It's time for pool parties and backyard barbecues — great news if you're the guest, but hosting can be trickier for apartment dwellers.
That backyard barbecue requires some extra planning when your backyard is a small patio.
Here are some things you should think about before the party begins.
If your heart is set on a true backyard barbecue, familiarize yourself with your city's specific regulations. Most Valley cities follow regulations similar to those in the Phoenix Fire Code, which states:
In multihousing units, charcoal burners, propane, and other open-flame cooking devices are prohibited on balconies, covered walkways, roof overhangs and fire escapes, or within 10 feet of combustible construction unless protected by an automatic sprinkler system. Liquefied petroleum gas or propane burners are not permitted to be operated within 10 feet of openings like sliding glass doors or windows, and are required to be located at least 20 feet away from air intakes of air conditioning and ventilation systems.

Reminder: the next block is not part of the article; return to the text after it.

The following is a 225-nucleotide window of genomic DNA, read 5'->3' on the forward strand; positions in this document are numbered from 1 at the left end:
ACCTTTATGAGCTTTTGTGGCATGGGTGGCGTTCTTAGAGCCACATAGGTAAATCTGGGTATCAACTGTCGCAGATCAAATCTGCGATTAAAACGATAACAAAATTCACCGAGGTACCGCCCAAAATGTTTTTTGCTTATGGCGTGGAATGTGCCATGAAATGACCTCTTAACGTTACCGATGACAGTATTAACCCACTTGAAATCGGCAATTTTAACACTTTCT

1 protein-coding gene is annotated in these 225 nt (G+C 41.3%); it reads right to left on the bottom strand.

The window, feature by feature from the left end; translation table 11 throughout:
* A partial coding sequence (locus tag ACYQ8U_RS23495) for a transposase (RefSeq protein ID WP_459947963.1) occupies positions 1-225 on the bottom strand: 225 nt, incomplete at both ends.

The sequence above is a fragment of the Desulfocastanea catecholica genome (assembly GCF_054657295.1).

Grilling regulations vary by city and community, so do some research:
• Review local laws. Your city has unique laws and ordinances regarding the use and/or storage of grills in multihousing units. Get a copy of those regulations from your local government offices or fire department.
• Check your lease. Confirm the rules regarding outdoor cooking options with your property managers.
• Use common sense. Fires, explosions, burns and carbon monoxide poisoning are just a few things that can go wrong when grillers aren't careful. Be sure to read and follow all of the instructions provided with your grill before firing it up.
For legal and safety reasons, your best bet is probably to get a small electric grill for your patio, or reserve one of the community grills.